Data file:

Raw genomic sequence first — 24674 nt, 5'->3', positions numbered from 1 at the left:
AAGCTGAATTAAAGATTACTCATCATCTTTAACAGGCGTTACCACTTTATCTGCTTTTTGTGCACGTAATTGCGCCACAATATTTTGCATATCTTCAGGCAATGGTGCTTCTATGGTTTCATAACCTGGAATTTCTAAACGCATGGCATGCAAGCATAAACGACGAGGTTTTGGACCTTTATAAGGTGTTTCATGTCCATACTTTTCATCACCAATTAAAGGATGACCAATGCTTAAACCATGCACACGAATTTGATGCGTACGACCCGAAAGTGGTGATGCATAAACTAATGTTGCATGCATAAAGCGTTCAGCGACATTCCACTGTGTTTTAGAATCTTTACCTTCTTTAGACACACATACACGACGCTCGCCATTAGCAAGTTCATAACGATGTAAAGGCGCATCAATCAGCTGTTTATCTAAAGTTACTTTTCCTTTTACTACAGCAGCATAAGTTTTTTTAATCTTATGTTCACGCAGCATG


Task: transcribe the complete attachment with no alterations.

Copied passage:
Raw genomic sequence first — 24674 nt, 5'->3', positions numbered from 1 at the left:
AAGCTGAATTAAAGATTACTCATCATCTTTAACAGGCGTTACCACTTTATCTGCTTTTTGTGCACGTAATTGCGCCACAATATTTTGCATATCTTCAGGCAATGGTGCTTCTATGGTTTCATAACCTGGAATTTCTAAACGCATGGCATGCAAGCATAAACGACGAGGTTTTGGACCTTTATAAGGTGTTTCATGTCCATACTTTTCATCACCAATTAAAGGATGACCAATGCTTAAACCATGCACACGAATTTGATGCGTACGACCCGAAAGTGGTGATGCATAAACTAATGTTGCATGCATAAAGCGTTCAGCGACATTCCACTGTGTTTTAGAATCTTTACCTTCTTTAGACACACATACACGACGCTCGCCATTAGCAAGTTCATAACGATGTAAAGGCGCATCAATCAGCTGTTTATCTAAAGTTACTTTTCCTTTTACTACAGCAGCATAAGTTTTTTTAATCTTATGTTCACGCAGCATG